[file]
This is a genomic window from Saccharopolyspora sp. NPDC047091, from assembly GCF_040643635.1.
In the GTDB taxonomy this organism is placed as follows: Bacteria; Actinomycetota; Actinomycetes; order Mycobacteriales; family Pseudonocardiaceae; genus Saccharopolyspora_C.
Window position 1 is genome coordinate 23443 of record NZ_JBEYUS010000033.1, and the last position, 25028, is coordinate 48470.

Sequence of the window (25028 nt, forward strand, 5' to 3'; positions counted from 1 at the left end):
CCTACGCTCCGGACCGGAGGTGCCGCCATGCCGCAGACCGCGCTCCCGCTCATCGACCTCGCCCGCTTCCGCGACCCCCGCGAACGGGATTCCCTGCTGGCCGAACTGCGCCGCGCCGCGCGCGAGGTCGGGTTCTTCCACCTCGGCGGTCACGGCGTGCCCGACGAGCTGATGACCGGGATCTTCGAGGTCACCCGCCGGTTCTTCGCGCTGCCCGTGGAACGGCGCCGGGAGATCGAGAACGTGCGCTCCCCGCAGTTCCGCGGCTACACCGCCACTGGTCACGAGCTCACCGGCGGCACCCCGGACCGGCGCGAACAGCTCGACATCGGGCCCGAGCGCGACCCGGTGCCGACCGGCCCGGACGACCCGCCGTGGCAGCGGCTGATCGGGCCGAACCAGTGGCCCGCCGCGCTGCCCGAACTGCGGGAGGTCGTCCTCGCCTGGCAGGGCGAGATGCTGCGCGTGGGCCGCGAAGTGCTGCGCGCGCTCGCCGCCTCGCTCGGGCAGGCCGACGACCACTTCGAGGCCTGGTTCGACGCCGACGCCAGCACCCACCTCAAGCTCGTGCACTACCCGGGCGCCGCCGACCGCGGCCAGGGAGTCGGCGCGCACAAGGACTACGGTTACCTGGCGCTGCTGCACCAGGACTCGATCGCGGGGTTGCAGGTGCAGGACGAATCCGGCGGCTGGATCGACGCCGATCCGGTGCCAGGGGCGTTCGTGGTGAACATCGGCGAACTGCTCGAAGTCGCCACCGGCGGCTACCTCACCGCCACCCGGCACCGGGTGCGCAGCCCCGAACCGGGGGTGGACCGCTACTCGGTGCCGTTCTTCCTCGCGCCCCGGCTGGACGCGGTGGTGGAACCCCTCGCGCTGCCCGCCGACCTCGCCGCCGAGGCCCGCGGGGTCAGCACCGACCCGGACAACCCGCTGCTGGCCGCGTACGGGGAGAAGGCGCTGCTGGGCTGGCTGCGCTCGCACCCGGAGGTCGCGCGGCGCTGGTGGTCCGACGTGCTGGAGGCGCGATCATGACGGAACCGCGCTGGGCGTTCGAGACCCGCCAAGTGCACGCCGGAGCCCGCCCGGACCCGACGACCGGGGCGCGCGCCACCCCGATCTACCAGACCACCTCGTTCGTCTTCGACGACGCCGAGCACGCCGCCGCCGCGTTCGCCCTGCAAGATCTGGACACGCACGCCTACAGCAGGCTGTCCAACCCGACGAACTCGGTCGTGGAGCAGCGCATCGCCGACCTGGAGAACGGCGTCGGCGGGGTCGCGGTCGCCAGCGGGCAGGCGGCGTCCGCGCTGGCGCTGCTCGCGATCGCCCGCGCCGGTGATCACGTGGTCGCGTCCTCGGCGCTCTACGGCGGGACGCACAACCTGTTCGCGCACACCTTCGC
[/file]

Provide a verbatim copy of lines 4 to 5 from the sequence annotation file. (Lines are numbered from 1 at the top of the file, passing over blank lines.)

Sequence of the window (25028 nt, forward strand, 5' to 3'; positions counted from 1 at the left end):
CCTACGCTCCGGACCGGAGGTGCCGCCATGCCGCAGACCGCGCTCCCGCTCATCGACCTCGCCCGCTTCCGCGACCCCCGCGAACGGGATTCCCTGCTGGCCGAACTGCGCCGCGCCGCGCGCGAGGTCGGGTTCTTCCACCTCGGCGGTCACGGCGTGCCCGACGAGCTGATGACCGGGATCTTCGAGGTCACCCGCCGGTTCTTCGCGCTGCCCGTGGAACGGCGCCGGGAGATCGAGAACGTGCGCTCCCCGCAGTTCCGCGGCTACACCGCCACTGGTCACGAGCTCACCGGCGGCACCCCGGACCGGCGCGAACAGCTCGACATCGGGCCCGAGCGCGACCCGGTGCCGACCGGCCCGGACGACCCGCCGTGGCAGCGGCTGATCGGGCCGAACCAGTGGCCCGCCGCGCTGCCCGAACTGCGGGAGGTCGTCCTCGCCTGGCAGGGCGAGATGCTGCGCGTGGGCCGCGAAGTGCTGCGCGCGCTCGCCGCCTCGCTCGGGCAGGCCGACGACCACTTCGAGGCCTGGTTCGACGCCGACGCCAGCACCCACCTCAAGCTCGTGCACTACCCGGGCGCCGCCGACCGCGGCCAGGGAGTCGGCGCGCACAAGGACTACGGTTACCTGGCGCTGCTGCACCAGGACTCGATCGCGGGGTTGCAGGTGCAGGACGAATCCGGCGGCTGGATCGACGCCGATCCGGTGCCAGGGGCGTTCGTGGTGAACATCGGCGAACTGCTCGAAGTCGCCACCGGCGGCTACCTCACCGCCACCCGGCACCGGGTGCGCAGCCCCGAACCGGGGGTGGACCGCTACTCGGTGCCGTTCTTCCTCGCGCCCCGGCTGGACGCGGTGGTGGAACCCCTCGCGCTGCCCGCCGACCTCGCCGCCGAGGCCCGCGGGGTCAGCACCGACCCGGACAACCCGCTGCTGGCCGCGTACGGGGAGAAGGCGCTGCTGGGCTGGCTGCGCTCGCACCCGGAGGTCGCGCGGCGCTGGTGGTCCGACGTGCTGGAGGCGCGATCATGACGGAACCGCGCTGGGCGTTCGAGACCCGCCAAGTGCACGCCGGAGCCCGCCCGGACCCGACGACCGGGGCGCGCGCCACCCCGATCTACCAGACCACCTCGTTCGTCTTCGACGACGCCGAGCACGCCGCCGCCGCGTTCGCCCTGCAAGATCTGGACACGCACGCCTACAGCAGGCTGTCCAACCCGACGAACTCGGTCGTGGAGCAGCGCATCGCCGACCTGGAGAACGGCGTCGGCGGGGTCGCGGTCGCCAGCGGGCAGGCGGCGTCCGCGCTGGCGCTGCTCGCGATCGCCCGCGCCGGTGATCACGTGGTCGCGTCCTCGGCGCTCTACGGCGGGACGCACAACCTGTTCGCGCACACCTTCGC